Dementia care in your own home: What you need to know

A common question for those with dementia and their loved ones is: is staying at home or moving into a specialist dementia care home best? There are pros and cons to both arrangements, but often it comes down to judging when dementia care in your own home isn’t practical, safe or most beneficial for the individual living with dementia. Dementia care in your own home may enable you to live largely independently for many years, but often there comes a point when it is in your own interests to have more comprehensive care provided in a care home setting. It can be a difficult decision, but feeling in control of it is important.

Here we look at everything you need to know about dementia care in your own home so that you can make the best decisions for your future.

The pros and cons of dementia care in your own home

· Familiar environment

Your home is, of course, your most familiar environment and this is a huge draw for remaining at home. This can be very reassuring in the short term. It allows you to retain independence for as long as possible.

However, over time, it may become apparent that your home isn’t the safest or most comfortable place anymore as it hasn’t been designed for dementia living. Accessibility may become a problem, and even simple things like wires on the floor can become problematic. Conversely, a care home can become a safe and familiar place, with familiar objects and furniture from home, while also being equipped to meet your needs. Good care homes support your independence as much as possible too.

· Privacy

It often feels that remaining at home ensures the highest levels of privacy and dignity.

Unfortunately, privacy can quickly become loneliness and isolation. Specialist dementia care homes respect the dignity and privacy of their residents.

· Care provision

Dementia care can be tailored to your specific requirements. At home you can choose a very personal care package. However, bear in mind that even with live in carers, they need a break of several hours each day and night time disturbances are charged for in addition. There is also minimal variety in carers, which can be either good or bad. In addition, you may have employer responsibilities when choosing at-home dementia care.

· Proximity to family and friends

Staying at home can in the short term ensure you see more of family and friends. Bear in mind that over time, visits may become solely focused on care, rather than companionship. In a care home, visits should be encouraged and because your loved ones aren’t providing care or practical support, the visits can be considerably more pleasurable.

· Pets

Staying at home often allows you to keep your beloved pet with you. If this is a stumbling block for getting specialist dementia care then speak to potential homes about visits from pets. Many care homes welcome visits from pets, knowing the joy they can bring.

· Cost

Many believe that staying at home is the cheapest option. In reality, this is rarely the case. The upfront care fees may, on the face of it appear less. However, remember that you probably need to pay extras on top, such as travel costs and night-waking. Furthermore, you still need to maintain the home, often organising costly adaptations to make it safe and suitable. In addition, there are the usual costs of utilities and food.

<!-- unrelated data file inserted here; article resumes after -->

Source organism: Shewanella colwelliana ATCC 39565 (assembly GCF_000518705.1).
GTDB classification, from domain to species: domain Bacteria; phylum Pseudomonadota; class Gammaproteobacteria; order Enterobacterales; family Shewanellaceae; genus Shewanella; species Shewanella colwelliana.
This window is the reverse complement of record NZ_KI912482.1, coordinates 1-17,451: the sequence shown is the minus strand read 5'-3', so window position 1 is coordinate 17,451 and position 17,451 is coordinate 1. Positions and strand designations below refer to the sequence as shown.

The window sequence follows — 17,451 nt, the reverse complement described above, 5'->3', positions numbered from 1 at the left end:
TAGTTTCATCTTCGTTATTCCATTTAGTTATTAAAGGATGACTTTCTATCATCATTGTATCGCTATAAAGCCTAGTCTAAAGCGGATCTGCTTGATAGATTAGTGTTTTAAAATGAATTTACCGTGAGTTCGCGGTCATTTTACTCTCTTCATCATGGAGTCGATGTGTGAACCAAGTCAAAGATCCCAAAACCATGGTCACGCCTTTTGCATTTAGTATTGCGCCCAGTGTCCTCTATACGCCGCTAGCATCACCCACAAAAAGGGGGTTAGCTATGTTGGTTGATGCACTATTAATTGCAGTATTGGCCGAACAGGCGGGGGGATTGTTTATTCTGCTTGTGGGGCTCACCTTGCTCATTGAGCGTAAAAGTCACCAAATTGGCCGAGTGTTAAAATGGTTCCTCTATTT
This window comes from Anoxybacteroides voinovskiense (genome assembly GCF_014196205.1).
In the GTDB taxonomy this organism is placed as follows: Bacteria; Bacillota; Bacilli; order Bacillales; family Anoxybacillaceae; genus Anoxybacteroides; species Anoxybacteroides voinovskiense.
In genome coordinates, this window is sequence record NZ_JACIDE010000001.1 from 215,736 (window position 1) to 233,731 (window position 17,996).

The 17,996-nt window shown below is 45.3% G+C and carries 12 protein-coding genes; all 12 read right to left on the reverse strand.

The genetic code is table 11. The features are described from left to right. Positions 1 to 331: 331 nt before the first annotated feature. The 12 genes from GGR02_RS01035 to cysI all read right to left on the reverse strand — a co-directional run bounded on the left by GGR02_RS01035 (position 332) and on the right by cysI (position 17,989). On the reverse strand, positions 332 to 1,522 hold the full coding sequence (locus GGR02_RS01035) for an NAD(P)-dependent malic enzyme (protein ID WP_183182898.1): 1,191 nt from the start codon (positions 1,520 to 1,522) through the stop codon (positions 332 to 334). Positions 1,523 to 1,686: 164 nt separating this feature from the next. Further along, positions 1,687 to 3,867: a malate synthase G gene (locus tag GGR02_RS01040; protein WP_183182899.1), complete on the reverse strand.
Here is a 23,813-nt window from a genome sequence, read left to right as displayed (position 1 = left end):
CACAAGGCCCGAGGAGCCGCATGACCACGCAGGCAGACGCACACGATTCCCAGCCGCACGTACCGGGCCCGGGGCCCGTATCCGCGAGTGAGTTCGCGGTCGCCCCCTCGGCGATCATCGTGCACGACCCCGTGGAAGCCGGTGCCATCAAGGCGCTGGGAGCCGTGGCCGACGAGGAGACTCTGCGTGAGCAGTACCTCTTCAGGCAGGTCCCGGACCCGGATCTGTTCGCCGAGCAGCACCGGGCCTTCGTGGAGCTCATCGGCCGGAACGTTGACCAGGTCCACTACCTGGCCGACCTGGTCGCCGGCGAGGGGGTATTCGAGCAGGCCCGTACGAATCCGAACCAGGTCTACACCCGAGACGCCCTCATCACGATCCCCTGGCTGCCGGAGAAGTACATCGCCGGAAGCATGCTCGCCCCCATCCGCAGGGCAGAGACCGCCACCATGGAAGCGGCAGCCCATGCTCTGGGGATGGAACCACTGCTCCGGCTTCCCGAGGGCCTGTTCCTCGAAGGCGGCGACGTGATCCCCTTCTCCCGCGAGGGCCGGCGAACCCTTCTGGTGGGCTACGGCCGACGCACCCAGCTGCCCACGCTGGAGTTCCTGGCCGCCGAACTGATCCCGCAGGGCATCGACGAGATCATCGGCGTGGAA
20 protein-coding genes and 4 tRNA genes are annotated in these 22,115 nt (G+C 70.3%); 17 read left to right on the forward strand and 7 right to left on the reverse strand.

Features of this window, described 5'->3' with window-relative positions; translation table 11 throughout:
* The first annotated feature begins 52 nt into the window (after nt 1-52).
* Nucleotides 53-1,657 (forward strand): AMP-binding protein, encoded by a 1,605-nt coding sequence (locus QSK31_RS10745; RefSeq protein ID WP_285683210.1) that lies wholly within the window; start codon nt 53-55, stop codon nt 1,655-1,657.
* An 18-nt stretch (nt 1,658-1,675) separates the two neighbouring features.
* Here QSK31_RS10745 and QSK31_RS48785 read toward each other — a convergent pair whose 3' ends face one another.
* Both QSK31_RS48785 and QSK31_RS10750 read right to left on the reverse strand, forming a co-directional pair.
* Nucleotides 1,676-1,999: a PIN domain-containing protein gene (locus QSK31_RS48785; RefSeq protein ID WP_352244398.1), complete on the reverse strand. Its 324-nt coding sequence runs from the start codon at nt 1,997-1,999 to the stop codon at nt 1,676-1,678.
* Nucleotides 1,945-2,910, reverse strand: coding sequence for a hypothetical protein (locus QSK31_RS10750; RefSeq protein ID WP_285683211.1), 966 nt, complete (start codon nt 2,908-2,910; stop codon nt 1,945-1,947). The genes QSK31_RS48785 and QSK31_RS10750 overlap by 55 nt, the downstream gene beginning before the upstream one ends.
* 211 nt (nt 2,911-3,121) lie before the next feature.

Care home fees are generally all-in. Everything is included from 24 hour care to all meals.

When is it time to move into a specialist dementia care home?

The move to a care home needs to happen when it is no longer possible for you to live safely at home. In addition, a care home can offer much more in terms of companionship, supportive therapies, wider services and 24-7 care.

Often resistance to moving into a dementia care home comes from preconceived ideas. In reality, you will get to form relationships with carers who get to know you and feel genuine affection towards you. You will benefit from more stimulation and engagement. You and your loved ones won’t need to worry about things such as home maintenance and paying bills, or even preparing meals or doing the laundry.

Many people with dementia prefer to move into a care home when they still have some capacity to be involved in the decision. This allows you to visit the home and become familiar with it. This enables you to feel in control and see the benefits of a specialist dementia care home for yourself. You can discover the wonderful grounds or find out that the social and activities programme is leagues above what you’ve been enjoying at home.

Furthermore, if you are concerned about burdening loved ones with your care needs, then a specialist dementia care home can be the answer. Often we find that familial relationships improve greatly following a care home move. Caring is left to the experts and you can go back to enjoying a more balanced relationship.

Choose a care home that offers resident-centred care, where your care needs are met on an individual basis, so that you get the best of both worlds.

Come and see for yourself what excellent specialist residential dementia care looks like by visiting our care homes in the south west.